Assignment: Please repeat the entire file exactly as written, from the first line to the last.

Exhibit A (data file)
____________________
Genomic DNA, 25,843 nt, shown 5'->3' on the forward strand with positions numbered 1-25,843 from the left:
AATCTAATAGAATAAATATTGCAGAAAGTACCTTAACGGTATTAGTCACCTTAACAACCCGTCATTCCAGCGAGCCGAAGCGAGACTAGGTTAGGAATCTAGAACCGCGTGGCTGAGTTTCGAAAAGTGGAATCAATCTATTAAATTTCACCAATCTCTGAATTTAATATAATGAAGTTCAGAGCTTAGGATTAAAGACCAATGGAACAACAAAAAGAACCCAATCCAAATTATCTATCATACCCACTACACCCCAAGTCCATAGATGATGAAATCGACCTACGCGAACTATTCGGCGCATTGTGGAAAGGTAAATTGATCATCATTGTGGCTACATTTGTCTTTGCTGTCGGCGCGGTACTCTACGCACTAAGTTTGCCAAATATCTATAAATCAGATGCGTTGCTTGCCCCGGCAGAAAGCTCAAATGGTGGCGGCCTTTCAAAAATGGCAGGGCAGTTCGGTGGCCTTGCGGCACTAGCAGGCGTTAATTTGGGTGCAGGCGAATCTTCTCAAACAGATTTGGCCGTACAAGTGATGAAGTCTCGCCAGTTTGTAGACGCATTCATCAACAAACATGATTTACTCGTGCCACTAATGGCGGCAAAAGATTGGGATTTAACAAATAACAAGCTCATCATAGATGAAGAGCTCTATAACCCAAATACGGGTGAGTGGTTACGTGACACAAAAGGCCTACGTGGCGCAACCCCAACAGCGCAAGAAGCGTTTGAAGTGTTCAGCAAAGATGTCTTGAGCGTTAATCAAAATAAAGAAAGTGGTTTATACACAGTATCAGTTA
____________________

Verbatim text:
Genomic DNA, 25,843 nt, shown 5'->3' on the forward strand with positions numbered 1-25,843 from the left:
AATCTAATAGAATAAATATTGCAGAAAGTACCTTAACGGTATTAGTCACCTTAACAACCCGTCATTCCAGCGAGCCGAAGCGAGACTAGGTTAGGAATCTAGAACCGCGTGGCTGAGTTTCGAAAAGTGGAATCAATCTATTAAATTTCACCAATCTCTGAATTTAATATAATGAAGTTCAGAGCTTAGGATTAAAGACCAATGGAACAACAAAAAGAACCCAATCCAAATTATCTATCATACCCACTACACCCCAAGTCCATAGATGATGAAATCGACCTACGCGAACTATTCGGCGCATTGTGGAAAGGTAAATTGATCATCATTGTGGCTACATTTGTCTTTGCTGTCGGCGCGGTACTCTACGCACTAAGTTTGCCAAATATCTATAAATCAGATGCGTTGCTTGCCCCGGCAGAAAGCTCAAATGGTGGCGGCCTTTCAAAAATGGCAGGGCAGTTCGGTGGCCTTGCGGCACTAGCAGGCGTTAATTTGGGTGCAGGCGAATCTTCTCAAACAGATTTGGCCGTACAAGTGATGAAGTCTCGCCAGTTTGTAGACGCATTCATCAACAAACATGATTTACTCGTGCCACTAATGGCGGCAAAAGATTGGGATTTAACAAATAACAAGCTCATCATAGATGAAGAGCTCTATAACCCAAATACGGGTGAGTGGTTACGTGACACAAAAGGCCTACGTGGCGCAACCCCAACAGCGCAAGAAGCGTTTGAAGTGTTCAGCAAAGATGTCTTGAGCGTTAATCAAAATAAAGAAAGTGGTTTATACACAGTATCAGTTA